The review Etihad Airways, the Abu Dhabi-based ME3 carrier, is currently undergoing brought a wind of change to its fleet. Just within last month the Gulf carrier decided to phase out at least 20 aircraft according to media reports.

On February 4, 2018, Reuters reported that Etihad is planning to ground – and perhaps sell - five of its Boeing 777-200 LR aircraft. The planes are believed to be no longer needed as they were used on flights to the United States on routes that are being reduced.

A week earlier, on January 29, 2018, European Aviation announced an agreement to purchase ten Etihad’s A340 aircraft: seven A340-600 and three A340-500. According to a statement by the company, the aircraft are going to be delivered “over the next few months”.

On January 24, 2018, it was also reported that Etihad chose to dispose of five Airbus cargo aircraft. According to Reuters, five A330 freighters were grounded with the intention to sell or lease them, as the carrier opted for an all-Boeing freighter fleet.

 In its February 2017 report, Etihad disclosed a fleet of 122 passenger and cargo aircraft and 175 deliveries foreseen between 2017 and 2025. However, the carrier is known to be undergoing a review launched in 2016, which includes a new fleet and network plan.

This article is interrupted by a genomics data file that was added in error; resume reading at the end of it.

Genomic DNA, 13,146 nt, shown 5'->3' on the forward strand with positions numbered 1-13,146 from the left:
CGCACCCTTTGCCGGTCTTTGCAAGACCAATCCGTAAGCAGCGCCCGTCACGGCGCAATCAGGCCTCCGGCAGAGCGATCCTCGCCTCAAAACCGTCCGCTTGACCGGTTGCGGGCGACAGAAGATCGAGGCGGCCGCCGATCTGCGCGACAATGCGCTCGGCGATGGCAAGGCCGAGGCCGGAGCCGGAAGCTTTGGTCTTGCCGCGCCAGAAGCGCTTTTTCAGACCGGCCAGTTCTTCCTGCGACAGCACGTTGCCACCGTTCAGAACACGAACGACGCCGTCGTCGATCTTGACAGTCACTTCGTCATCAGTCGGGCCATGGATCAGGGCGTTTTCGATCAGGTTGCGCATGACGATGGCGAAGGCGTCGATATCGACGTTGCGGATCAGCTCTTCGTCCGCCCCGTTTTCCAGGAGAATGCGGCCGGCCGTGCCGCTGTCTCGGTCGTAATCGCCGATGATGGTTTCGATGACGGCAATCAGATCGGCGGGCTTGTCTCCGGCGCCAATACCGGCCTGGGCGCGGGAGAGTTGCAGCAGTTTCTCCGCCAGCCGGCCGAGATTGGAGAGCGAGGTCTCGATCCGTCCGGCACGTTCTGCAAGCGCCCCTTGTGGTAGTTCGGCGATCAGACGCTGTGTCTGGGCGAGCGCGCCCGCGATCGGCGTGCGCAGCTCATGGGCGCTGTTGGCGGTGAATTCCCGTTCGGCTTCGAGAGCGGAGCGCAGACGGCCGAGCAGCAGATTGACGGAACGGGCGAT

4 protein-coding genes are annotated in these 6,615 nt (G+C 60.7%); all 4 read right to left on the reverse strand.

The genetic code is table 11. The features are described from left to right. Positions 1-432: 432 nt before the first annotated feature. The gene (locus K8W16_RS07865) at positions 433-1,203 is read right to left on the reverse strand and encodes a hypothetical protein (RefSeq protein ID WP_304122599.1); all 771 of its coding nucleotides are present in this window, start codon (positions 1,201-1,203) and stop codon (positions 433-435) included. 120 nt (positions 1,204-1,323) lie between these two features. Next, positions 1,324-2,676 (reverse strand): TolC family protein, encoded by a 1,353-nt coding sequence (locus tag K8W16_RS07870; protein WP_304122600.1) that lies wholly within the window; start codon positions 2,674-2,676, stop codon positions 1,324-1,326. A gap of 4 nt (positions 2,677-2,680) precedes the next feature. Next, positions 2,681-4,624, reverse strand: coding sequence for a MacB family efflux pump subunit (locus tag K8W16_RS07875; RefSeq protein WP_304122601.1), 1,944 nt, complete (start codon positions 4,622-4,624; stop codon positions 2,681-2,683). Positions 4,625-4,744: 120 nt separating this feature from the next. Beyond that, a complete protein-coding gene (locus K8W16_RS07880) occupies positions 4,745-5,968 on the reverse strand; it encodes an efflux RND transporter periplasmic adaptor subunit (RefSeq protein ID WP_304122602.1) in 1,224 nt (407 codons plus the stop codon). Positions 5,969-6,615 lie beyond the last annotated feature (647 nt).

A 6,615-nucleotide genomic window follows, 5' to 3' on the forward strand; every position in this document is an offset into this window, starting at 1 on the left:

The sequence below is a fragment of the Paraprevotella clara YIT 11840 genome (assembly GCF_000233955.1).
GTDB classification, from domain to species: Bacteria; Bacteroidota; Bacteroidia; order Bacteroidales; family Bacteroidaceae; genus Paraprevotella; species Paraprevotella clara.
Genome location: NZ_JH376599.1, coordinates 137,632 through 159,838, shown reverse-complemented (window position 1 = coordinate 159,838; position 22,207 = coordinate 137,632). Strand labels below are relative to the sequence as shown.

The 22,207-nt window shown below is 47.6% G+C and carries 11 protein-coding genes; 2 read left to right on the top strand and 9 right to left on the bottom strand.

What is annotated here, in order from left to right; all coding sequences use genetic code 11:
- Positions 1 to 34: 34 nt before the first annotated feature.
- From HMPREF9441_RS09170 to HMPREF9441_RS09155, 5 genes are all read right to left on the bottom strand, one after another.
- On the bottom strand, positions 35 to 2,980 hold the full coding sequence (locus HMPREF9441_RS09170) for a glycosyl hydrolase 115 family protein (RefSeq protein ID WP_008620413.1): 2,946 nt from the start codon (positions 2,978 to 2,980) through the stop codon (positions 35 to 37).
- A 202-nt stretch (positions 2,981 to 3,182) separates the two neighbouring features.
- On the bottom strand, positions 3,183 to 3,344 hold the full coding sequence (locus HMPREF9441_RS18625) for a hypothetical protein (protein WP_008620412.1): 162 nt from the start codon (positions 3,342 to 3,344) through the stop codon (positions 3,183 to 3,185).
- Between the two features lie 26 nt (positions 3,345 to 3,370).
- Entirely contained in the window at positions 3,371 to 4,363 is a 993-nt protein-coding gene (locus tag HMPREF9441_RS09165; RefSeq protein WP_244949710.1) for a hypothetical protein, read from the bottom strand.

As it became known in July, 2017, the year 2016 marked a significant financial loss of $1.87 billion and the first time the airline actually reported a loss since becoming profitable in 2011.

Also in 2017, Etihad said goodbye to its long-term chief executive James Hogan, who was famous for bold strategy of attracting traffic to Abu Dhabi hub by buying minority stakes in often troubled foreign airlines. Two of these airlines – Alitalia and Air Berlin (AB1) – filed for administration in 2017.

Hogan’s strategy was rumored to be the reason for his leave and partially blamed for the carrier’s financial losses, as it saw an $808 million charge on certain assets and financial exposures to equity partners in 2017. Some sceptics have even recently suggested a merger with Emirates as the “most logical” solution to the gulf carrier’s financial and strategic “woes” attributed to unsuccessful past investments.